I haven’t turned on my creative fiction juices in a while, because although I absolutely love manufacturing interesting characters and breathing life into them, I also have a deep love for nonfiction writing. Over the past year or so, I’ve focused my attention there.

I recently entered my 10th year of penning a parenting column for a daily newspaper in Richmond, Virginia; I launched this inspirational blog a few moths ago, and I occasionally write commentary for the Huffington Post.

Beyond those outlets, my “day job” of serving as Director of Communications for a private school in my community affords me an opportunity to do all kinds of writing – from marketing and advertising copy to social media posts to letters and other messaging that share the “how” and “why” of this school and its mission to produce service-minded leaders who make a difference locally and around the globe. All of this excites me.

And yet….the ideas for a new novel still rise to the surface every now and then, teasing me to consider what my 11th book could and should be. I’m not sure yet when that one will be birthed, but I already have a list of character names, a few potential plot ideas and even a tentative title.

I’m not ready to start writing the first draft because the ideas are still “baking.” I’ll know when the plot is just firm enough to put pen to paper, and then move those handwritten notes to my computer.

In the meantime, I’m doing my writer’s “homework”: Leaning into the gifts and opportunities that come with daily life, enjoying special moments with family and friends, overhearing compelling conversations or intriguing names that might make their way into my story, and taking in the scenery, sights and sounds around me, so that when I need these things most, they are a finger tap away in the notes section of my iPhone, or stored in my mental image bank.

I recently had the pleasure of joining an award-winning children’s author for dinner, and during our conversation, Newberry Medal winner Rita Williams-Garcia announced that she no longer writes under deadline. When the manuscript is ready – however long that may take – she intuitively knows, and she only writes The End at that point.

While many of us scribes may not have that luxury – or be disciplined enough to know the difference between being stuck and accepting that the project is substantive enough to move forward – learning about her method left me thinking that more of us should find the courage (or be extended opportunities) to give our words, ideas and stories the space to grow and mushroom into something fantastically wonderful.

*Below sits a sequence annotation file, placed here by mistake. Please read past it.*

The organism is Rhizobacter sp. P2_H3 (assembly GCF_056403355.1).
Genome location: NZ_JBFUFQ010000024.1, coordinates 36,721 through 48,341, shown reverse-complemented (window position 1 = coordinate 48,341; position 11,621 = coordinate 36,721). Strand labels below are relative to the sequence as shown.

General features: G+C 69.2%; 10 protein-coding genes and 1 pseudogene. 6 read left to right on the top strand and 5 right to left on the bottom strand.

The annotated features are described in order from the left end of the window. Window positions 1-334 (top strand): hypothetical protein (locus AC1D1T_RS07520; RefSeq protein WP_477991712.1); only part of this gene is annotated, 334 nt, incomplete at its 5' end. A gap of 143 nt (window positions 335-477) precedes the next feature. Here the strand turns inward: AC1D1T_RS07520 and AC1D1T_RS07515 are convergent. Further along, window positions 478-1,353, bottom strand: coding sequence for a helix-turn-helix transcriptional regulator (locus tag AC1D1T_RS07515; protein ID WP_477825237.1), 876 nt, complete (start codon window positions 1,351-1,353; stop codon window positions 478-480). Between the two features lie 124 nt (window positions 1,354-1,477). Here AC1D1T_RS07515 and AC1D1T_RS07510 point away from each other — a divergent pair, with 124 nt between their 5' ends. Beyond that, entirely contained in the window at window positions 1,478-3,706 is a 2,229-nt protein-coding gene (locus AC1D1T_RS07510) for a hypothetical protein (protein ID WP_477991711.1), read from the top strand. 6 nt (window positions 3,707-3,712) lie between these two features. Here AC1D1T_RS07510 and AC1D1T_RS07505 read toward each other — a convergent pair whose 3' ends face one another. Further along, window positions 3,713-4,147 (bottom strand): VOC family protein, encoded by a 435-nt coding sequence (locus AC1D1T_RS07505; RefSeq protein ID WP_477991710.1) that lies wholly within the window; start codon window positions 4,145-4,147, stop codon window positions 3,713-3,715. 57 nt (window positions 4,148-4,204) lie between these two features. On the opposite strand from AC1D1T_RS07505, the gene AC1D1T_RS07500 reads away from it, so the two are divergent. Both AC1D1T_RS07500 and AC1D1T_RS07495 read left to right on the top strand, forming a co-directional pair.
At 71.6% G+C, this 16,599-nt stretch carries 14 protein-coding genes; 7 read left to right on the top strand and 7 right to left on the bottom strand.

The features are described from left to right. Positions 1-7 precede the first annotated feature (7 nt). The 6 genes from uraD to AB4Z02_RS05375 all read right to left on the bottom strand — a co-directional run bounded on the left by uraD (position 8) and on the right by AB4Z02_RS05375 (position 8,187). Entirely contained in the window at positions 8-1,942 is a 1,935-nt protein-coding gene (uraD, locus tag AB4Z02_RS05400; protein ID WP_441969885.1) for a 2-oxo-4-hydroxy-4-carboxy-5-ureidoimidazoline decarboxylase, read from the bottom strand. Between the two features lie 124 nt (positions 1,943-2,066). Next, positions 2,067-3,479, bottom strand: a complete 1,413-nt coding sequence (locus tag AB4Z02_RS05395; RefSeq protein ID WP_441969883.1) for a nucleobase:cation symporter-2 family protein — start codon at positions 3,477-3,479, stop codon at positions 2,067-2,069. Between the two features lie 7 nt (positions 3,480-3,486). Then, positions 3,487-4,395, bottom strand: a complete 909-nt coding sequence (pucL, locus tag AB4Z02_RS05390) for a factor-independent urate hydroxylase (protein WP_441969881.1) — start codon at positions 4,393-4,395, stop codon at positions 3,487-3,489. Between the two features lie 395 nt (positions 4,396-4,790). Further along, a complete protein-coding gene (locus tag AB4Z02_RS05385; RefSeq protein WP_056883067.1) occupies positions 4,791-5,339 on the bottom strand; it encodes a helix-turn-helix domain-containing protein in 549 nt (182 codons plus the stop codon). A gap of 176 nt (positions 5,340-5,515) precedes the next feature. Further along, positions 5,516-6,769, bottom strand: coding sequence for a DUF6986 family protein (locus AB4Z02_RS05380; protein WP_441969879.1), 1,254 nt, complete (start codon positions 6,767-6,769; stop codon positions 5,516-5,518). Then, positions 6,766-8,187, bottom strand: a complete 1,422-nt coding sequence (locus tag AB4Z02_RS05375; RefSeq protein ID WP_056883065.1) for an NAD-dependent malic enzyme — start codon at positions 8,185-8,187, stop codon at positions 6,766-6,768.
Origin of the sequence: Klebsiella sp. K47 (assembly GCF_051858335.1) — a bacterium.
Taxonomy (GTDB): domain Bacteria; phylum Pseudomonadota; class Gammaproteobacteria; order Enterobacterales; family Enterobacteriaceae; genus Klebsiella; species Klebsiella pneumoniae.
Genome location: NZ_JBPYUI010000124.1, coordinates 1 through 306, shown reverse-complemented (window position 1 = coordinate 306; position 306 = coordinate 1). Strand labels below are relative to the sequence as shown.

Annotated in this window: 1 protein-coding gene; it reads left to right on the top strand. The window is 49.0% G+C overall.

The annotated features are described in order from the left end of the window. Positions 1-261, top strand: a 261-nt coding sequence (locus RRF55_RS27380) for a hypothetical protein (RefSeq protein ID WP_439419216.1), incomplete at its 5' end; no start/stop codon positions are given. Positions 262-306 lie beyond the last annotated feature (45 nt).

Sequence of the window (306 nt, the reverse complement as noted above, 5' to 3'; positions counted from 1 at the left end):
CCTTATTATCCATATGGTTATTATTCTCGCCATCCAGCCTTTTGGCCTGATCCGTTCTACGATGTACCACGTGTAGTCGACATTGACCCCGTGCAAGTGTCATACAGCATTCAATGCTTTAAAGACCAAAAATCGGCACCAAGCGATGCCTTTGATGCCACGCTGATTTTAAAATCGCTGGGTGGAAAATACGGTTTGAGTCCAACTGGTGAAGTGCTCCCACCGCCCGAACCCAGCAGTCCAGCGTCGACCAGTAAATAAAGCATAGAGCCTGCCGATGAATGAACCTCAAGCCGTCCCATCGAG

If and when you can, I encourage my fellow writers to let your story marinate; let the words come on their own; let the characters show you who they are in their own time.

Because I’m not on deadline or under contract with a publisher at the moment, this is exactly what I’m doing. I’m also reading some great fiction, and books about the art of writing, along the way.

It’s an unsettling experience in some ways – especially when my readers say they’re ready for another book-  and I hate to keep readers waiting. Yet, in another way, it’s freeing, because I’m allowing the writer journey to unfold before me.

I’m confident that when my new characters are ready to meet the world, they’ll let me know. When they start nudging, I won’t be able to get them out of my head unless I tell their stories! Lol

Until then, I hope you’ll continue reading my current novels, the few fictional short stories I’ll be penning soon, and also my body of nonfiction writing. The mission of all of my work is to enlighten, uplift and inspire. I hope my fictional characters and my intriguing true-to-life subjects do just that for you.

Note: This essay was originally published on the Black Christian Reads blog, in July 2017.

Chat with the Author: Transporting Readers to New Worlds Is Her Goal

Meet beloved New York Times bestselling author Adriana Trigiani – a writer who has regaled millions of readers with her engaging stories of strong (and often hilarious) women – who I consider a friend and mentor.

Adriana’s 17th book will be released later this month, on June 20. Enjoy her Q&A with LifeUntapped, in which she details her author journey and shares about her books and characters.

In what genre do you write?  I write fiction – big, noisy, lush novels about love, work and family. I’ve also written a non-fiction memoir, young adult novels, screenplays, teleplays and plays for the theater.  I consider myself a dramatist, first and foremost, as the characters and the worlds they inhabit are alive to me, and hopefully to you the reader.

What is the title of your most recent book? Kiss Carlo [Scheduled for release on June 20, this novel has been described as “a delightfully sprawling comedy full of extended families, in all their cocooning warmth and suffocating expectations” by Kirkus Reviews.]

What is your primary goal as an author – What do you want your readers to gain from of your books?  I hope my reader is transported to another place and time, where she takes her mind off her work, challenges and troubles and has a few laughs, connects to characters she can relate to, and finds some beauty and truth in the language.

What has been the most surprising feedback you’ve received from readers about your current book or another recent title?  Some of my readers thought All the Stars in the Heavens, about the golden age of Hollywood, was a biography. It was not. It was historical fiction.

What has been the most surprising aspect of your author journey?  I am always surprised at how energized I become in the company of my readers. They are my focus and the ultimate joy of writing anything. It’s their connection to the work that connects me to the work, too. That has been wonderful, and I didn’t anticipate it!

How do you continue growing as a writer?